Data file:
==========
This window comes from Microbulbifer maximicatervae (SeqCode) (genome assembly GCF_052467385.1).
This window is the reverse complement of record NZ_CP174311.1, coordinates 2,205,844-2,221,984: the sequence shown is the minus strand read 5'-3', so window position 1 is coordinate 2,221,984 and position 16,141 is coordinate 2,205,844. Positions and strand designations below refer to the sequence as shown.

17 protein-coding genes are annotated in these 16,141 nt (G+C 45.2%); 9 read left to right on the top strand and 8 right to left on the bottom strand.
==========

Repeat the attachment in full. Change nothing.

This window comes from Microbulbifer maximicatervae (SeqCode) (genome assembly GCF_052467385.1).
This window is the reverse complement of record NZ_CP174311.1, coordinates 2,205,844-2,221,984: the sequence shown is the minus strand read 5'-3', so window position 1 is coordinate 2,221,984 and position 16,141 is coordinate 2,205,844. Positions and strand designations below refer to the sequence as shown.

17 protein-coding genes are annotated in these 16,141 nt (G+C 45.2%); 9 read left to right on the top strand and 8 right to left on the bottom strand.